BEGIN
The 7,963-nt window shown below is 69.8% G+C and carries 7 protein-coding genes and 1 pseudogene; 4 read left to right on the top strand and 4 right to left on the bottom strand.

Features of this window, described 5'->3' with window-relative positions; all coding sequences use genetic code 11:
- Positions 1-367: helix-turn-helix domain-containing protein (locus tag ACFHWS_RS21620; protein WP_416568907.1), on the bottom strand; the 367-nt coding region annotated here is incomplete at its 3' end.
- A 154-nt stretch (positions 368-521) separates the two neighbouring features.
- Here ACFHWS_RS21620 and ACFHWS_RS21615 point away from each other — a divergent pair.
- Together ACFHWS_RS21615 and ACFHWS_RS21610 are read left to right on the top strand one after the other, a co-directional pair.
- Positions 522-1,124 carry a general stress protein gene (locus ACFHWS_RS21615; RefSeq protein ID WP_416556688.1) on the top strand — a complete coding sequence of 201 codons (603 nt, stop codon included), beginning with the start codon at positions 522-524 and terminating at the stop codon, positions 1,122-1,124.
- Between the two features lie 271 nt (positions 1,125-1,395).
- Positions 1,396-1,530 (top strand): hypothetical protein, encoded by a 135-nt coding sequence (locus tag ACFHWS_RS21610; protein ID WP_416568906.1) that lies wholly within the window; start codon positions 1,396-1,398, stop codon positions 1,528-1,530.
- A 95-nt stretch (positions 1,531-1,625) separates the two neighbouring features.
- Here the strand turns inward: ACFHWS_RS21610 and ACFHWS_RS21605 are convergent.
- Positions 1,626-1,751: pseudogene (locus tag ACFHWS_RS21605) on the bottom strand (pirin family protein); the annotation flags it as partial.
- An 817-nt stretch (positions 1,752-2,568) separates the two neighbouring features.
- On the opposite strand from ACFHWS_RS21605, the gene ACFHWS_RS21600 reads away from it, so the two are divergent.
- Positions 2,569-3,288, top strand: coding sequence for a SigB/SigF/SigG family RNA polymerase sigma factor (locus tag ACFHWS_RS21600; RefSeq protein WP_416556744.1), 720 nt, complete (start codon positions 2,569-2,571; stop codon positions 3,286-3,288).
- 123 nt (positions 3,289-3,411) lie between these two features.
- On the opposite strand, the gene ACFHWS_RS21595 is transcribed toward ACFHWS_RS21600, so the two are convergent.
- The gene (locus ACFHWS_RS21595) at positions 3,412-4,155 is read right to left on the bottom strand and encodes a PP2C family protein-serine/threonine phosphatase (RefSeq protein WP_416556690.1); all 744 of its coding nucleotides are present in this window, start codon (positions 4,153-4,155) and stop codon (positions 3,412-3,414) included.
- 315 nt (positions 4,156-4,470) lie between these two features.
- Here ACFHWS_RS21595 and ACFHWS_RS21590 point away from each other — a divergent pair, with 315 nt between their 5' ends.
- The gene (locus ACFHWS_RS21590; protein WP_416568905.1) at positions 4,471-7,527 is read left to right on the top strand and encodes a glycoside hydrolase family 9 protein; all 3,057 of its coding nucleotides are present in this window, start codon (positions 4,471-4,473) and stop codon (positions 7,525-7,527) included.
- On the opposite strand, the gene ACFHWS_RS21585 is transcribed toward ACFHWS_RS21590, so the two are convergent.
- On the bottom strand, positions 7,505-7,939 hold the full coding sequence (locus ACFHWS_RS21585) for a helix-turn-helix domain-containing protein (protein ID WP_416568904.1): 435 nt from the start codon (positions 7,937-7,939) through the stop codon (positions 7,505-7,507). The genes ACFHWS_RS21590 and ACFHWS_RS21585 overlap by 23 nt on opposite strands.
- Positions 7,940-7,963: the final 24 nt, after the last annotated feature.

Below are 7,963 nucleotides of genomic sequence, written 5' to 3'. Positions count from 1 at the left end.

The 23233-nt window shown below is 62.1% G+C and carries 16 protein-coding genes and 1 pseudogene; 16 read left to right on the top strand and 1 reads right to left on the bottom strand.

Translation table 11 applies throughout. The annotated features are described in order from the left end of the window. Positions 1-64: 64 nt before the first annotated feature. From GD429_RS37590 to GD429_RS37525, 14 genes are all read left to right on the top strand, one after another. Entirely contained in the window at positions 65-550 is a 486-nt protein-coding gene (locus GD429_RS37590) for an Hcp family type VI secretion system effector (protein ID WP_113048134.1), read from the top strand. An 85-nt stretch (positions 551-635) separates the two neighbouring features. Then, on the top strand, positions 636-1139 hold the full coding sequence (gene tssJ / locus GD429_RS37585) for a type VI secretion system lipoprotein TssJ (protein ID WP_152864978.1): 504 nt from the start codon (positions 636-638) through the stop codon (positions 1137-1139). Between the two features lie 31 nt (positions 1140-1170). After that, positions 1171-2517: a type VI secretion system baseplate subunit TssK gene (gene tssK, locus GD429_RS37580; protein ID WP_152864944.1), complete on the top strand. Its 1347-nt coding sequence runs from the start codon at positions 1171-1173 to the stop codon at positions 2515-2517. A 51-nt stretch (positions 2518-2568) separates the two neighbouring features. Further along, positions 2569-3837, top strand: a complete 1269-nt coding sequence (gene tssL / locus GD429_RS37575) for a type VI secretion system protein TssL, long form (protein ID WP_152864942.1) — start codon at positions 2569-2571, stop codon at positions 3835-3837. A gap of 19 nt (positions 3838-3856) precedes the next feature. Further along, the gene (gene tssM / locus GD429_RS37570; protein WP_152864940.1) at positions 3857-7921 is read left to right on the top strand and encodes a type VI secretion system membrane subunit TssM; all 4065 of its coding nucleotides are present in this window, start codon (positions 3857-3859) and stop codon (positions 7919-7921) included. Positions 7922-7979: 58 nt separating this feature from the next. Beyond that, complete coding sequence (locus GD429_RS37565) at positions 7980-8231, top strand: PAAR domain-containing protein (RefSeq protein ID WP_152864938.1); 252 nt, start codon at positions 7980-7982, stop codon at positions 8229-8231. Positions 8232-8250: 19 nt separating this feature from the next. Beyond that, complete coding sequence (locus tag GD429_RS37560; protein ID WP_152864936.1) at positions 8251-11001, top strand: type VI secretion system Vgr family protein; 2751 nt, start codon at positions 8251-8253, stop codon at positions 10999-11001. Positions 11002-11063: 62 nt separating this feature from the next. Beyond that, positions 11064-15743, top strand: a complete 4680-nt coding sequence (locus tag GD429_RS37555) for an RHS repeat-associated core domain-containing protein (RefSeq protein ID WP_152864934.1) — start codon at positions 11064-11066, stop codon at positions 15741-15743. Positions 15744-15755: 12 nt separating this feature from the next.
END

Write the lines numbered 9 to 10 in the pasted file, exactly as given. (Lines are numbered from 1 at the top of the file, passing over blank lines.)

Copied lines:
- Positions 1,396-1,530 (top strand): hypothetical protein, encoded by a 135-nt coding sequence (locus tag ACFHWS_RS21610; protein ID WP_416568906.1) that lies wholly within the window; start codon positions 1,396-1,398, stop codon positions 1,528-1,530.
- A 95-nt stretch (positions 1,531-1,625) separates the two neighbouring features.